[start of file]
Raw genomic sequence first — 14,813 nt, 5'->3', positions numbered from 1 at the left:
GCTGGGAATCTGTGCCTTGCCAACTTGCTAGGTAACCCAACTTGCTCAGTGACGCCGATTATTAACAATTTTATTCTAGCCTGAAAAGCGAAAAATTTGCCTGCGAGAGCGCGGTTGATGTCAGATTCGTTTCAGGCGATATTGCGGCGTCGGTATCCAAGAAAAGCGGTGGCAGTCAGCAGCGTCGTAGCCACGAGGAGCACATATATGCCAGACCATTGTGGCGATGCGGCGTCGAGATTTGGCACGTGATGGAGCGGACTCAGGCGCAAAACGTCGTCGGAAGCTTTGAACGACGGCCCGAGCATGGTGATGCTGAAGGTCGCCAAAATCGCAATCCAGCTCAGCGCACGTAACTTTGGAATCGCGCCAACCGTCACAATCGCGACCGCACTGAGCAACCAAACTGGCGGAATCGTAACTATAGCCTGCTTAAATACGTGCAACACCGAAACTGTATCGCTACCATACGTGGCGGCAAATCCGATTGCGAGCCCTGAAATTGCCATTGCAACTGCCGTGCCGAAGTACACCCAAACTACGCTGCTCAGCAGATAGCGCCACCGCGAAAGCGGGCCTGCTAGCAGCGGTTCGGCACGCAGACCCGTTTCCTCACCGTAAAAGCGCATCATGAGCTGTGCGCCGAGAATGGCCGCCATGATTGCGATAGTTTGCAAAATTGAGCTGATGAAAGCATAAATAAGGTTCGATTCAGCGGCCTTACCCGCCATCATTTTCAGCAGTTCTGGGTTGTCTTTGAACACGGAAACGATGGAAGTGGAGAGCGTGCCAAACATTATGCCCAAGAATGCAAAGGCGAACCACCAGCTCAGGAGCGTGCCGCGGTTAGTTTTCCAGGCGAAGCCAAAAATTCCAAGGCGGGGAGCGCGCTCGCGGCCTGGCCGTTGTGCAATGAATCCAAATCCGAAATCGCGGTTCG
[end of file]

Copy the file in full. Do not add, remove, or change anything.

Raw genomic sequence first — 14,813 nt, 5'->3', positions numbered from 1 at the left:
GCTGGGAATCTGTGCCTTGCCAACTTGCTAGGTAACCCAACTTGCTCAGTGACGCCGATTATTAACAATTTTATTCTAGCCTGAAAAGCGAAAAATTTGCCTGCGAGAGCGCGGTTGATGTCAGATTCGTTTCAGGCGATATTGCGGCGTCGGTATCCAAGAAAAGCGGTGGCAGTCAGCAGCGTCGTAGCCACGAGGAGCACATATATGCCAGACCATTGTGGCGATGCGGCGTCGAGATTTGGCACGTGATGGAGCGGACTCAGGCGCAAAACGTCGTCGGAAGCTTTGAACGACGGCCCGAGCATGGTGATGCTGAAGGTCGCCAAAATCGCAATCCAGCTCAGCGCACGTAACTTTGGAATCGCGCCAACCGTCACAATCGCGACCGCACTGAGCAACCAAACTGGCGGAATCGTAACTATAGCCTGCTTAAATACGTGCAACACCGAAACTGTATCGCTACCATACGTGGCGGCAAATCCGATTGCGAGCCCTGAAATTGCCATTGCAACTGCCGTGCCGAAGTACACCCAAACTACGCTGCTCAGCAGATAGCGCCACCGCGAAAGCGGGCCTGCTAGCAGCGGTTCGGCACGCAGACCCGTTTCCTCACCGTAAAAGCGCATCATGAGCTGTGCGCCGAGAATGGCCGCCATGATTGCGATAGTTTGCAAAATTGAGCTGATGAAAGCATAAATAAGGTTCGATTCAGCGGCCTTACCCGCCATCATTTTCAGCAGTTCTGGGTTGTCTTTGAACACGGAAACGATGGAAGTGGAGAGCGTGCCAAACATTATGCCCAAGAATGCAAAGGCGAACCACCAGCTCAGGAGCGTGCCGCGGTTAGTTTTCCAGGCGAAGCCAAAAATTCCAAGGCGGGGAGCGCGCTCGCGGCCTGGCCGTTGTGCAATGAATCCAAATCCGAAATCGCGGTTCG